When German Chancellor Olaf Scholz arrived in Senegal on May 22, he made clear that his country views energy — and natural gas specifically — as an important component of future relations between Europe and Africa.
Following a meeting with Senegalese President Macky Sall, Scholz announced that his government was ready to pursue work with the West African state and was already discussing gas development and LNG projects with Dakar. “It is a matter worth pursuing intensively,” he said at a joint press conference with Sall.
The chancellor didn’t offer any specifics, but it’s easy to see why Senegal’s gas has attracted his attention.
In a general sense, Scholz is interested in Senegal because the European Union is interested in every possible avenue for obtaining more gas at the moment.
That is, European leaders have been devoting a great deal of thought to energy-related issues since Russia’s invasion of Ukraine in late February. The reason for this preoccupation is obvious: Now that Moscow has shown itself willing to trample over internationally recognized borders, Brussels is finally getting serious about helping the European Union break free of its dependence on Russian gas. Its efforts must, of necessity, involve a search for other suppliers. As the International Energy Agency (IEA) has noted, Russia provided no less than 155 billion cubic meters (bcm) of gas to the bloc in 2021. That’s equivalent to 45% of all imports and 40% of all consumption, and it’s simply too much to replace or drop all at once. Therefore, the EU needs to find other sellers — and a combination of them, since no other gas exporter is big enough to substitute for Russia.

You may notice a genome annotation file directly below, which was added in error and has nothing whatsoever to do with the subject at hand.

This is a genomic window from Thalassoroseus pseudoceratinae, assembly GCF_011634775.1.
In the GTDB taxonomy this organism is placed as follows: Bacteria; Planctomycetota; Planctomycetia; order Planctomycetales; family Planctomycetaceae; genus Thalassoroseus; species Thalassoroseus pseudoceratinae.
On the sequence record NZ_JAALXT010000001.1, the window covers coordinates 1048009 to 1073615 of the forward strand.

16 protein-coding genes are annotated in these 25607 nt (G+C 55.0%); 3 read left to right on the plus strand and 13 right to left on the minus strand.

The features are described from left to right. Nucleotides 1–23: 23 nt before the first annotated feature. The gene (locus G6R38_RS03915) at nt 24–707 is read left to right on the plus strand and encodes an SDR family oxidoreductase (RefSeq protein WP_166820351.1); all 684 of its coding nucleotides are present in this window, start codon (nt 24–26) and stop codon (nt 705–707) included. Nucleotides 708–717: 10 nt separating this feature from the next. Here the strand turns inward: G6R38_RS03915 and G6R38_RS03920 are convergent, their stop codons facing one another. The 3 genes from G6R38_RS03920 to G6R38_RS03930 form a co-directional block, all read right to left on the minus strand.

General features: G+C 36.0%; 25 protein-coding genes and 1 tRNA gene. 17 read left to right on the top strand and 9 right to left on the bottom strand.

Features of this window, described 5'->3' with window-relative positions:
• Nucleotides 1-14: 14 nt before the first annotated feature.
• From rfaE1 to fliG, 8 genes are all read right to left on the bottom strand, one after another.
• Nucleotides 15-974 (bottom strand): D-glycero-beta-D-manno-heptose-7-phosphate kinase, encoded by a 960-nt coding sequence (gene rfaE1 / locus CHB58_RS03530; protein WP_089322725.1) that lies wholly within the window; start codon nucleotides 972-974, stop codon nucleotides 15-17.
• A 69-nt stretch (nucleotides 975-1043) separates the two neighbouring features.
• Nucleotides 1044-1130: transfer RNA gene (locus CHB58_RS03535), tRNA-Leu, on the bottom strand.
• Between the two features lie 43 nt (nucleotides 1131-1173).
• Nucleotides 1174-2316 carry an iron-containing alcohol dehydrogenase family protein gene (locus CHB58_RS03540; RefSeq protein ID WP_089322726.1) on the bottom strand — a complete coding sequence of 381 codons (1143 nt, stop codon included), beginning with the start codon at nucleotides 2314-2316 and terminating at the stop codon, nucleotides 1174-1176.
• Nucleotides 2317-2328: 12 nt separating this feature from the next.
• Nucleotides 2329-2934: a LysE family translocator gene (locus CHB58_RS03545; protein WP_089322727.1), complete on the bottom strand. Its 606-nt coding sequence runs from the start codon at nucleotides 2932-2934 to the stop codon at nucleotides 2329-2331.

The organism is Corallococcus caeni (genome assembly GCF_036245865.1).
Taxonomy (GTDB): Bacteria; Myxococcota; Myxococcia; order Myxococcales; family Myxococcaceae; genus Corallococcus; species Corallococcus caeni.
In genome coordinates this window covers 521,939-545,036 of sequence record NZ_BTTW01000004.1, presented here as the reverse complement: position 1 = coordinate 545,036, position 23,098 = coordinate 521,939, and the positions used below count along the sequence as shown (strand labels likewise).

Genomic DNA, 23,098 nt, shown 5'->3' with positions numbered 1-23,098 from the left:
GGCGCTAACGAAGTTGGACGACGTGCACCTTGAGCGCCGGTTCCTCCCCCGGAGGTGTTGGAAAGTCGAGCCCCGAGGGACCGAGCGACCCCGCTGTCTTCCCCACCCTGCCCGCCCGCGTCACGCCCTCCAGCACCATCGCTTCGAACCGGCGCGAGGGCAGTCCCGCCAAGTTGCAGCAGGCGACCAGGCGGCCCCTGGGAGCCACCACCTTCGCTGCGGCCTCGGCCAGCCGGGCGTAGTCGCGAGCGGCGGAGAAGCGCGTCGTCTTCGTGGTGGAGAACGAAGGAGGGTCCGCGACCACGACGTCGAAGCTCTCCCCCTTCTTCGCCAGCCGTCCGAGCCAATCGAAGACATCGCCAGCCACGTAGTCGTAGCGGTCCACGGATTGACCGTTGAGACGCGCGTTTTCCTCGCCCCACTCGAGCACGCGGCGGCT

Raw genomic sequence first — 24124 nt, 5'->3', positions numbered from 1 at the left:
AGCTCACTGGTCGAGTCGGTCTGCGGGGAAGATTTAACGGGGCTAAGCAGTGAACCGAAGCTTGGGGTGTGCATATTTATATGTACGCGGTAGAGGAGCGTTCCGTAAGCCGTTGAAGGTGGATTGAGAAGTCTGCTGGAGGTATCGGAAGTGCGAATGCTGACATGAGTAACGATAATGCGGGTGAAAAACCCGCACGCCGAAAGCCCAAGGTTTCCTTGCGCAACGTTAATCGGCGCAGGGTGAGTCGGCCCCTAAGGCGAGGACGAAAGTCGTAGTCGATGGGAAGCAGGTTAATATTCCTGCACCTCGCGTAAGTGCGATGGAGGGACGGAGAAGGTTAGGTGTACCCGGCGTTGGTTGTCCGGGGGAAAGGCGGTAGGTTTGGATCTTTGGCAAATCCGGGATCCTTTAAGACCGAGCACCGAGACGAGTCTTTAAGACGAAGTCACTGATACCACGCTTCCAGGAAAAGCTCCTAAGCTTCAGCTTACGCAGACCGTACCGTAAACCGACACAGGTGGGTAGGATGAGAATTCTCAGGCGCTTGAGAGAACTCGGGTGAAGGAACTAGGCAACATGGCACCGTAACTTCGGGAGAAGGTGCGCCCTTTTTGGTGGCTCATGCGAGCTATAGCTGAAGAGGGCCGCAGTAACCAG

Senegal happens to be one of the potential suppliers under consideration for inclusion in this new constellation of suppliers of gas to Europe. It has enough gas to merit this consideration, as more than 1.13 trillion cubic meters (tcm) in proven reserves were discovered in its offshore zone between 2014 and 2017.
But in a more specific sense, Scholz is interested in Senegal because it, along with Mauritania, is very nearly ready to begin gas exports to Europe. It’s not just open for business in a general sense. It’s open for business in a real sense, in that it’s already laid the groundwork for developing its offshore fields, processing part of what it extracts from those fields into liquefied natural gas (LNG), and then exporting the LNG to Europe. It’s taken so many steps in that direction, in fact, that production is due to start next year.
Not in five years. Not in a decade. Next year.
Because that’s when Senegal and Mauritania are due to bring Greater Tortue/Ahmeyim (GTA), a large cross-border offshore gas field, online: 2023. The third quarter of 2023, to be more specific.
GTA’s 2023 Start and the EU’s Deadlines
That’s excellent timing for the European energy market, given that Brussels has been talking since March about reducing the amount of Russian gas that the EU buys by two-thirds by the end of this year.
As I’ve already noted, Senegal and Mauritania won’t be filling the gap left by Russia single-handedly. The GTA block is certainly large, holding reserves of about 425 bcm. That’s large enough to support the production of about 2.5 million tonnes per year of LNG in the first phase, perhaps rising later to 5 million tonnes per year if BP, the block’s operator, and its U.S.-based partner Kosmos Energy decide to double the capacity of their floating LNG (FLNG) infrastructure.